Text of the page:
Something didn't sit right with me about the marriage (in)equality thing I posted about
. I thought it was "why am I giving this guy attention and respect for having been a moral turd", but it on turning it over that's not it.
I'm not giving him any credit for bonus moral virtue just for doing the right thing. I do give him credit for his side of the communication with the protesters and blogger who convinced him -- listening. He deserves that, and that doesn't take away at all from the credit due to the protesters and blogger for their side of it. They're the heroes of this story, if being a hero is combining rightness with action.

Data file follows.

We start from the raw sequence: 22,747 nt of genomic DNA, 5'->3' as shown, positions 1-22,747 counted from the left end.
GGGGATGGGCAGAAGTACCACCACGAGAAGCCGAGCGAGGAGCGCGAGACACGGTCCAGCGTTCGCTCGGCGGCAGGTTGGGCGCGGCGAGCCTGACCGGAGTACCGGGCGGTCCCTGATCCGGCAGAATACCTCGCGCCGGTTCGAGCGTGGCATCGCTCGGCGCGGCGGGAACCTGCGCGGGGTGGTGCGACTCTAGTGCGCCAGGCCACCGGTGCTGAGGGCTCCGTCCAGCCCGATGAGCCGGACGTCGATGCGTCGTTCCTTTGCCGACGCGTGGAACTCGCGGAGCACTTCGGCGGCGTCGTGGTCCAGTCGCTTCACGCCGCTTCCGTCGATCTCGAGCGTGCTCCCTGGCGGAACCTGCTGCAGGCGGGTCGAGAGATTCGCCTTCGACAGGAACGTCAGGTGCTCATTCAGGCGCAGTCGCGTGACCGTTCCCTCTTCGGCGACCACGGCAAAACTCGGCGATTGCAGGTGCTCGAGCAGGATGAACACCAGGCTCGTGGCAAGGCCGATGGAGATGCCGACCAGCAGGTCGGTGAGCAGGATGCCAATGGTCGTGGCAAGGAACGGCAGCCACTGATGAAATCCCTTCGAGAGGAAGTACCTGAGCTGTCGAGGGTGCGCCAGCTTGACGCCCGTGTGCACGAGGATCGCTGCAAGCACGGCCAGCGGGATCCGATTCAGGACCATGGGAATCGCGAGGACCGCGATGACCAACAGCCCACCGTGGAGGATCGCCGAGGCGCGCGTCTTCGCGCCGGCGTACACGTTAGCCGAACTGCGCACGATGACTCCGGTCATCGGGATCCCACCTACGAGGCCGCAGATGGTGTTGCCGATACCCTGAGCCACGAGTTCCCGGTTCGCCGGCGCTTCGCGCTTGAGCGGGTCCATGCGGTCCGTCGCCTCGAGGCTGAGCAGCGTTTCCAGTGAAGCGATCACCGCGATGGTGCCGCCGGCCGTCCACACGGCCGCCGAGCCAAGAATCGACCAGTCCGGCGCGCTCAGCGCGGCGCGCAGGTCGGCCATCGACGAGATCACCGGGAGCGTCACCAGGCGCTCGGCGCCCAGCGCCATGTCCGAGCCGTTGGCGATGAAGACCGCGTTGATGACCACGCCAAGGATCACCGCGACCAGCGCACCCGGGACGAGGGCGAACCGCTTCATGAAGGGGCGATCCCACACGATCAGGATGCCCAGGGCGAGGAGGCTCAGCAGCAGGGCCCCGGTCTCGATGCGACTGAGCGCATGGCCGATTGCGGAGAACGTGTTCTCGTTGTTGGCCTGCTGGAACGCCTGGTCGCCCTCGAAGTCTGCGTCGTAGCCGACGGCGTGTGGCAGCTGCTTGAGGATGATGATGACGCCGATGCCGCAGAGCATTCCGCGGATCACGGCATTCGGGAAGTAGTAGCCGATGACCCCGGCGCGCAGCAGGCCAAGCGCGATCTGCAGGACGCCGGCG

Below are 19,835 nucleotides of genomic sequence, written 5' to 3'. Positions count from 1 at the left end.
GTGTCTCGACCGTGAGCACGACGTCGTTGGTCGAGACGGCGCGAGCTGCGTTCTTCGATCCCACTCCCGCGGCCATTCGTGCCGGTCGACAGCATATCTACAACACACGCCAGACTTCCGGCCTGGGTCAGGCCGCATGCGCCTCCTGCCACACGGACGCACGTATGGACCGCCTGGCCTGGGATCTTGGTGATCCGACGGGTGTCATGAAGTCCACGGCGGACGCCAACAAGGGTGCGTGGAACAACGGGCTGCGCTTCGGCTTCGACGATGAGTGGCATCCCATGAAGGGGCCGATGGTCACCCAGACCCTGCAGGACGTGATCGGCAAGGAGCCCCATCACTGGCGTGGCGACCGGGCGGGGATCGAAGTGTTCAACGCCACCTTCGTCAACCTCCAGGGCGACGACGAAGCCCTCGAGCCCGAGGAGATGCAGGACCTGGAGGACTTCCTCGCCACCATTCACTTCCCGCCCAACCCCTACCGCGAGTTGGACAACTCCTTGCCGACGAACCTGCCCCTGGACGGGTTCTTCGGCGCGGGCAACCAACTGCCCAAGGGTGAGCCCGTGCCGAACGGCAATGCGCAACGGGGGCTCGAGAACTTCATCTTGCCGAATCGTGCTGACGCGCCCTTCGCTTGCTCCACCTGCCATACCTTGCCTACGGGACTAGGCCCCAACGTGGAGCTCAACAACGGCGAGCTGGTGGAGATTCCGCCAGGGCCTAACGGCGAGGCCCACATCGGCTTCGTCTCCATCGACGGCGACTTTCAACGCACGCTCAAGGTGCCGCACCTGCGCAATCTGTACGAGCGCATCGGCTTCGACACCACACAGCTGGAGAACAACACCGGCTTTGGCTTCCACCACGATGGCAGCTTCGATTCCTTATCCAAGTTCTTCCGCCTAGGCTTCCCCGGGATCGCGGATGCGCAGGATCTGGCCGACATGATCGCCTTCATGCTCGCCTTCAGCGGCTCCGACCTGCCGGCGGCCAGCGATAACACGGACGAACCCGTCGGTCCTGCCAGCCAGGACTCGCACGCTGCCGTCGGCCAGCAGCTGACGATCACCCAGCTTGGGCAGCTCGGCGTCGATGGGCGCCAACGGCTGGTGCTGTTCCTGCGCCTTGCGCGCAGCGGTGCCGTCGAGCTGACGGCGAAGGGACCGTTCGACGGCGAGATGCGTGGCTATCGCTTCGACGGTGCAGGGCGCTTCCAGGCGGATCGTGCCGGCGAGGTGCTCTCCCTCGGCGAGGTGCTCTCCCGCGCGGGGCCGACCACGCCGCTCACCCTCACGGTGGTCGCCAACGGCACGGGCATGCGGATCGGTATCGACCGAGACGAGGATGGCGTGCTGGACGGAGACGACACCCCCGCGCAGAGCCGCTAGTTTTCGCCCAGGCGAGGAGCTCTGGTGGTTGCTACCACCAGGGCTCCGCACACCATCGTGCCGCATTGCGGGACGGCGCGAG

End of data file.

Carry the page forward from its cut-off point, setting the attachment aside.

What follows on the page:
No, it's more about RJ's blog post
, saying I detest promiscuity too, not all homosexuals are radical liberals[ETA <i>]
. The smothering feeling that toning it down is what works, meeting them halfway is what works. What the ex-turd said about it brings it up:
At that point, between what I had witnessed on the marriage tour and RJ’s post about marriage equality, I really came to understand that gays and lesbians were just real people who wanted to live real lives and be treated equally as opposed to, for example, wanting to destroy American culture. No, they didn’t want to destroy American culture, they wanted to openly participate in it. A real life is getting married; American culture is getting married.
But you know, I brought that one in with me. Marriage equality as a goal is marriage-normative. And then norming monogamy, long-lastingness, high degree of interdependence, all of those are fellow-travelers. Despite that I think marriage equality is a positive goal, but: all of those other
family values and forms of respect that equality opponents fear that it's a gateway to? Yes, yes, yes, and yes.